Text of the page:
Future viewing audiences have become totally desensitized to violence and entirely dependent on sensation to escape their boring workaday lives—an addiction nurtured by the media with graphic portrayals of war and crime and with so-called reality programming. Now, TV execs in pursuit of the only things they care about—higher ratings and bigger paychecks—have created the ultimate reality show: Seven people, each bearing the scars of his or her past, are deposited on an island in the middle of Lake Superior. Given some bare necessities and the promise of $400,000 each if they can endure, the three women and four men risk death by starvation or freezing as the Great Lakes winter approaches. The island is wired for sound, and flying drones provide the video feed, so everything the contestants do and say is broadcast worldwide. Their seven-month ordeal is entirely unscripted, they can’t ask for help or they forfeit the prize, and as far as the network is concerned—the fewer survivors the better.
by Phil Harvey
Lost Coast Press
April 2, 2012
Reminiscent of The Beach, Show Time is a book about 7 individuals dropped on an island and left to survive during the winter, whilst being filmed for television. At first I wasn’t sure I was going to like this but that quickly changed.
I think it may have been cheating for the writer, Phil Harvey, to begin the book with action and intrigue and then switch to the beginning of the islanders adventure. The dialogue stuck out for me as a little awkward and this is a story we have all heard, seen, read etc. before. The characters are good but I do feel like I know them from another book or I’ve already read about them. From early on their personalities are clearly defined, although their back stories are intrusive and don’t fit in with the overall story. I think this worked better when the narrative remained on the island. The personalities of the minor characters are not as well written and they don’t have much depth. The story is slow and has not got a fast pace.
The idea of Show Time being set in the future and the advance of reality television, the lengths that people will go to be famous, to be on a high rated show and also, for me, the damage that can be done after the show and how you have been portrayed, not easy to shake off, was the most intriguing part, which unfortunately was only explained in the final few pages and didn’t go into a lot of detail.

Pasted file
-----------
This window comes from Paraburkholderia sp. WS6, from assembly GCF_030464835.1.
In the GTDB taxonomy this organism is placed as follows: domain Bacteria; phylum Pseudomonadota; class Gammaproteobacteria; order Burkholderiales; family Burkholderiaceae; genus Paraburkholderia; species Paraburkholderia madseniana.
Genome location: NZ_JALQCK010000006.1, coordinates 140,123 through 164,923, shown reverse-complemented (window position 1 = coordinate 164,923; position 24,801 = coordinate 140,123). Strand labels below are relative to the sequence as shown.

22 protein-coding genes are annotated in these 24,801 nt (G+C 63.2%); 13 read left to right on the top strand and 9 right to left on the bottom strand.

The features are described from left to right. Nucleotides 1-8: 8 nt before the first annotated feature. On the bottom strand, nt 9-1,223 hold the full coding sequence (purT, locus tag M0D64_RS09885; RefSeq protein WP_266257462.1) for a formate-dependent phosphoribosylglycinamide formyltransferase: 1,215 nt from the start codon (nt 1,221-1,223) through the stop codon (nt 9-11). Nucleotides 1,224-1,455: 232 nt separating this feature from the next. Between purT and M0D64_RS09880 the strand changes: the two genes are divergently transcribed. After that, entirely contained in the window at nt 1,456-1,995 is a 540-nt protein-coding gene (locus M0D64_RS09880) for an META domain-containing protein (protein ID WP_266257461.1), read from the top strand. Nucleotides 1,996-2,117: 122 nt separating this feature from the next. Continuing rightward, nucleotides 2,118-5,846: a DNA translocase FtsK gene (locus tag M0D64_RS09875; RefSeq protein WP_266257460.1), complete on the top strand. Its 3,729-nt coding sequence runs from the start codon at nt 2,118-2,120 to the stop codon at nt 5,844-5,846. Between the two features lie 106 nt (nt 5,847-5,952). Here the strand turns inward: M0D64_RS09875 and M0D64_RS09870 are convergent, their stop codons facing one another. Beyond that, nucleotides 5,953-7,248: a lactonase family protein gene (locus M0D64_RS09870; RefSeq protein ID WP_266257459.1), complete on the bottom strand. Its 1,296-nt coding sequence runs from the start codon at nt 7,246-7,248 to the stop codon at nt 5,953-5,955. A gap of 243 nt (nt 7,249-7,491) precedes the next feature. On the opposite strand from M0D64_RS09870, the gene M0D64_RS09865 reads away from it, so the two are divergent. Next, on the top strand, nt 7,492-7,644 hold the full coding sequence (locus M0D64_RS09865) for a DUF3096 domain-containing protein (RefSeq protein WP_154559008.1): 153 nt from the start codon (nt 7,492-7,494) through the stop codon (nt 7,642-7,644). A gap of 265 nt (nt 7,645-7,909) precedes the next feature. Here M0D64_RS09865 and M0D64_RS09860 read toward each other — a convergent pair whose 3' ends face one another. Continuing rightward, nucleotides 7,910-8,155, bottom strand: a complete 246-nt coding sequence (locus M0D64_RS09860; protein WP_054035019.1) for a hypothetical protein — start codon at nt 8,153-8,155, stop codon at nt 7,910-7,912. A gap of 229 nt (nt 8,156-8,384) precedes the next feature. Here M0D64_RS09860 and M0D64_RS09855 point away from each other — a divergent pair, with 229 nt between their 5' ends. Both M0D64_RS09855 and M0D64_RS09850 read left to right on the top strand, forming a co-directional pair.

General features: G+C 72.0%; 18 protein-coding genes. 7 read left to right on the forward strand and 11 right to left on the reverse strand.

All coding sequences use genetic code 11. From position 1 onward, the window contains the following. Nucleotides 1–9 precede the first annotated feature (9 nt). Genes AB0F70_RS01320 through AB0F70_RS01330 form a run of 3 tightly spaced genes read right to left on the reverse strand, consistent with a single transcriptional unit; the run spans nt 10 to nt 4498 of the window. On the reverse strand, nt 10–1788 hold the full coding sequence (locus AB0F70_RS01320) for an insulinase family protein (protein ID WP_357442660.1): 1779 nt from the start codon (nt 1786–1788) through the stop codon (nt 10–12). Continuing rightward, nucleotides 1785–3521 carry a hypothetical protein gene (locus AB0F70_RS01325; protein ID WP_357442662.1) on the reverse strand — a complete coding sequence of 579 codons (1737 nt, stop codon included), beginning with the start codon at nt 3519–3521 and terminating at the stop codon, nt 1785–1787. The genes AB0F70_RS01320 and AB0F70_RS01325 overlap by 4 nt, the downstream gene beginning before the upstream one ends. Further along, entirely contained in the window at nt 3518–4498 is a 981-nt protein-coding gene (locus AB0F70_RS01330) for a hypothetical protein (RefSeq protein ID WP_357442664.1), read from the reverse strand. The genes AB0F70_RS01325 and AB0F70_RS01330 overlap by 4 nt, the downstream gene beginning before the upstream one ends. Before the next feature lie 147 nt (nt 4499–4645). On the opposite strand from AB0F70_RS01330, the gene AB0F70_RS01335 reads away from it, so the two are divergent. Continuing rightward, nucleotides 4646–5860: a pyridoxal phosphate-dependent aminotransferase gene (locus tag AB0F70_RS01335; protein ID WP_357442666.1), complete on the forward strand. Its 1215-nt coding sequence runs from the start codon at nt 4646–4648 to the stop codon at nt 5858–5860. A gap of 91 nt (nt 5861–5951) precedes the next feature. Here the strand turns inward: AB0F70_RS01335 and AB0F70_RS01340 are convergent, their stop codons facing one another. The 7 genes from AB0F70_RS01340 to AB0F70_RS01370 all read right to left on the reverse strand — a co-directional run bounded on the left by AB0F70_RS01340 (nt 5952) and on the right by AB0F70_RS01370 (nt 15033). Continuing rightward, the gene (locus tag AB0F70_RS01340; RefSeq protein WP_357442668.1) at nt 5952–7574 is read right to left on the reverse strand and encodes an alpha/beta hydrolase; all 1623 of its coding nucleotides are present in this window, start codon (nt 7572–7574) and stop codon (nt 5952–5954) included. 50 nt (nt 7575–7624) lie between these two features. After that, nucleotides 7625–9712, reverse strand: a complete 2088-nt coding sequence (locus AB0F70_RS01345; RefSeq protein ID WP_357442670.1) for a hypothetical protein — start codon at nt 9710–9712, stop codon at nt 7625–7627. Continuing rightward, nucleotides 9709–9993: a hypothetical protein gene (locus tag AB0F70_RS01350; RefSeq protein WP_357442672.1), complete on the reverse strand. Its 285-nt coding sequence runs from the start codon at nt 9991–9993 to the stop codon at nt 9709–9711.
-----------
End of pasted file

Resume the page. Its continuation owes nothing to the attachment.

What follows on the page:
I would recommend this if you like reality television, with gore.
The review copy of this book was provided by the author in exchange for a fair and honest review.
About Phil Harvey
Phil Harvey’s fiction has appeared in twenty-two literary magazines, including Phantasmagoria, which nominated one of his stories for a Pushcart Prize, and Antietam Review, which named another the winner of its annual contest. Most recently his work has appeared in The MacGuffin, Natural Bridge, and the Dos Passos Review.
Harvey’ nonfiction includes: Let Every Child Be Wanted, which drew praise from former President Jimmy Carter; Government Creep, which, as one reviewer noted, “proves that government has invaded virtually every nook and cranny of our lives,” and The Government vs. Erotica, which Publishers Weekly and Booklist praised, the ALA Intellectual Freedom Roundtable nominated as the year’s best book on intellectual freedom, and Media Coalition called “a frightening, enlightening story.”
By day, Phil Harvey is president of DKT International, a non-profit family planning and AIDS prevention organization, and president and majority shareholder of Adam & Eve, a mail-order business that sells sexually oriented books and films. He lives with his wife, Harriet Lesser, in Cabin John, Maryland. He is stepfather and grandfather to several very promising kids. He welcomes emails from readers who have serious and thoughtful questions about any of his stories, novels or books.